First, the bad news. Fifty percent of financial advisors do not have a written business plan, 46% do not have their own retirement plan for themselves (despite 40% saying they plan to retire within the next 14 years), only 25% have a succession plan in place, and only 25% have a formal definition of their ideal client. When asked “What do you plan to do with your business/clients when you retire?” 17% answered “I don’t know.”
Now, the good news. Of those advisors under 40, 61% say they have a written business plan. The larger the firm, the more likely it is to have one. There is also a clear “professionalization” trend within the advisor industry, with more non-advisor managers in place to run the business, and advisors are doing a good job of meeting their clients’ needs.
The news arises from the Financial Planning Association’s inaugural study, “The Future of Practice Management,” sponsored by the FPA’s new Research and Practice Institute, and executed by Advisor Impact, the research firm run by Julie Littlechild, who provided some of the color in the comments above.
Advisor Impact is partnering with the FPA Institute on this study and a series of additional reports throughout 2014.
The Future study was based on an October online survey of 2,376 respondents who spent an average of 27 minutes to complete the survey. Of those respondents, 1,954 were advisors, drawn, Littlechild said, from all advisor channels — RIAs (23% of all respondents), wirehouse brokers (15%), independent and regional broker-dealers (29%), 13% insurance BD reps and 10% dually registered advisors. By design, 422 of the total respondents included junior advisors (those under 40), support staff and non-advisor management. Only about 30% of the respondents were FPA members, but 39% were CFPs.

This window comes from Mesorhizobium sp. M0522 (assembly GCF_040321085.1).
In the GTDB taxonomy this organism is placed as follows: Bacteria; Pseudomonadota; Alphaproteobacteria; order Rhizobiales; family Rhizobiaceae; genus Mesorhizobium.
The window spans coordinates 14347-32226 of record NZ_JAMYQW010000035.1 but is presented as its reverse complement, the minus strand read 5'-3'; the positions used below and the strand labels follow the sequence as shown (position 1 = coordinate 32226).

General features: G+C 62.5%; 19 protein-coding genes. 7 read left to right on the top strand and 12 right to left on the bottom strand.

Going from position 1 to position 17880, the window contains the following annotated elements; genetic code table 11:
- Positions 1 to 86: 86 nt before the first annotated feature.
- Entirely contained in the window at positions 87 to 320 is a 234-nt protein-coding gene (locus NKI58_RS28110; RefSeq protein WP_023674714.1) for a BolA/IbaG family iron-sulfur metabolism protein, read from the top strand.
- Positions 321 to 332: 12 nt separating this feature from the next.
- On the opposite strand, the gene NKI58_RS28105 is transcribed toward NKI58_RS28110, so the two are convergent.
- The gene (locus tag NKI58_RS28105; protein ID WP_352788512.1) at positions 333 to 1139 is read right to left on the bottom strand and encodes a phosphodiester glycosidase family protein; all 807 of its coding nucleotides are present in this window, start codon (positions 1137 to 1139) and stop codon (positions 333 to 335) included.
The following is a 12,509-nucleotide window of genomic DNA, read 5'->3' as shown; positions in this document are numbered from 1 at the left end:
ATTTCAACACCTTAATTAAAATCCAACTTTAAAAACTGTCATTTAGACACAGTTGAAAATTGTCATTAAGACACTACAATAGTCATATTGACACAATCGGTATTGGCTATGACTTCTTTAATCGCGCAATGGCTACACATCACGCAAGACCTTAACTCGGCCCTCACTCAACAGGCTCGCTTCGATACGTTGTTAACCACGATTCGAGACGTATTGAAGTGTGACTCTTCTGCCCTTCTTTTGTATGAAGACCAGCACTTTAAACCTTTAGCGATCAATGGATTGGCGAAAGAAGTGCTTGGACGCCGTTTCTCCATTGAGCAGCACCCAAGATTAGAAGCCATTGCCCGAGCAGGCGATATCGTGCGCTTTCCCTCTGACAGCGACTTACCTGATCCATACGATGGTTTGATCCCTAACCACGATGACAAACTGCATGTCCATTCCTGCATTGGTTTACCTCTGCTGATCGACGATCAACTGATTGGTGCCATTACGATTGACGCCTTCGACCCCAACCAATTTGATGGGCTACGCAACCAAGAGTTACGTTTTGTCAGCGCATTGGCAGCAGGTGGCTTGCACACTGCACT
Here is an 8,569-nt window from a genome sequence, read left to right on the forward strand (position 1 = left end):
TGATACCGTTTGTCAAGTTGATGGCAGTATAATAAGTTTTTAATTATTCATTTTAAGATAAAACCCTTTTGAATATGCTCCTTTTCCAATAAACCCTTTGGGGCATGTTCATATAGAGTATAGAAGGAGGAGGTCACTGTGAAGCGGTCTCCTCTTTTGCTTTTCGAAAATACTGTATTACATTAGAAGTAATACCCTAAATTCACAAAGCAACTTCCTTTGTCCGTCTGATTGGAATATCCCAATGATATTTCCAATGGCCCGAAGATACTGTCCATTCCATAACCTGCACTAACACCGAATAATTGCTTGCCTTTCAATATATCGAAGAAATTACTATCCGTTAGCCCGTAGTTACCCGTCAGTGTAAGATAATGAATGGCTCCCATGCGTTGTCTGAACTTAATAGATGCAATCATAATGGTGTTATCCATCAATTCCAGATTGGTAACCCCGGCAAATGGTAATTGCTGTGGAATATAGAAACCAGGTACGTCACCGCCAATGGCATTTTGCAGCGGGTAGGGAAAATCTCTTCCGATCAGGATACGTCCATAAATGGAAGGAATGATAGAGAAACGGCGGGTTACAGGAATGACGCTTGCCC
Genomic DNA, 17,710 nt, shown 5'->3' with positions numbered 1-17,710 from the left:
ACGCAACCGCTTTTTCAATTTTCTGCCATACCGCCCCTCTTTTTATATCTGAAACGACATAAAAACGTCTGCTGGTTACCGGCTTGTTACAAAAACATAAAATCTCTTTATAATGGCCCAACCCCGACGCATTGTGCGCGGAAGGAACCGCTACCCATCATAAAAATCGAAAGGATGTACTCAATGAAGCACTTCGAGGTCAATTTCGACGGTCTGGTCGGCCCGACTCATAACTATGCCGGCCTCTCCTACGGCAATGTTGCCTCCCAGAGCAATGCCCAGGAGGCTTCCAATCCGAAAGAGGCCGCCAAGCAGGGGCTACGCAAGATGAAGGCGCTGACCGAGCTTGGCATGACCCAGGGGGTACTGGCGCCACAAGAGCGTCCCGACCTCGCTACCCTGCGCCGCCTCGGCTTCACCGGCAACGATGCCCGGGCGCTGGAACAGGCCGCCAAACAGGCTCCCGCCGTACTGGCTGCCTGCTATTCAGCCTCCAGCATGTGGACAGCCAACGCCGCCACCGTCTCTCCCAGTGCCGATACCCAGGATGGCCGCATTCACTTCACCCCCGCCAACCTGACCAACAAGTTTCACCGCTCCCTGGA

Valerie Porter, the FPA’s Director of Practitioner Services and herself a CFP with her own practice near Indianapolis, said the inaugural study was meant to “identify some of the key areas where advisors need guidance,” and explained that the quarterly studies that will be issued throughout 2014 “will focus on some of those issues, and then tailor resources at FPA to meet those needs.”
In addition to helping FPA’s members — for example, “if we find that many advisors don’t have a business plan, FPA can make templates available” to members and hold sessions on how to write a business plan — it will also benefit consumers.
One of the major issues identified in the study was advisors’ struggle with time management, which Porter said she understood well. “There are lots of demand on our time,” she said, and the work that advisors do on behalf of clients “can be very taxing” since “money is a very emotional subject.”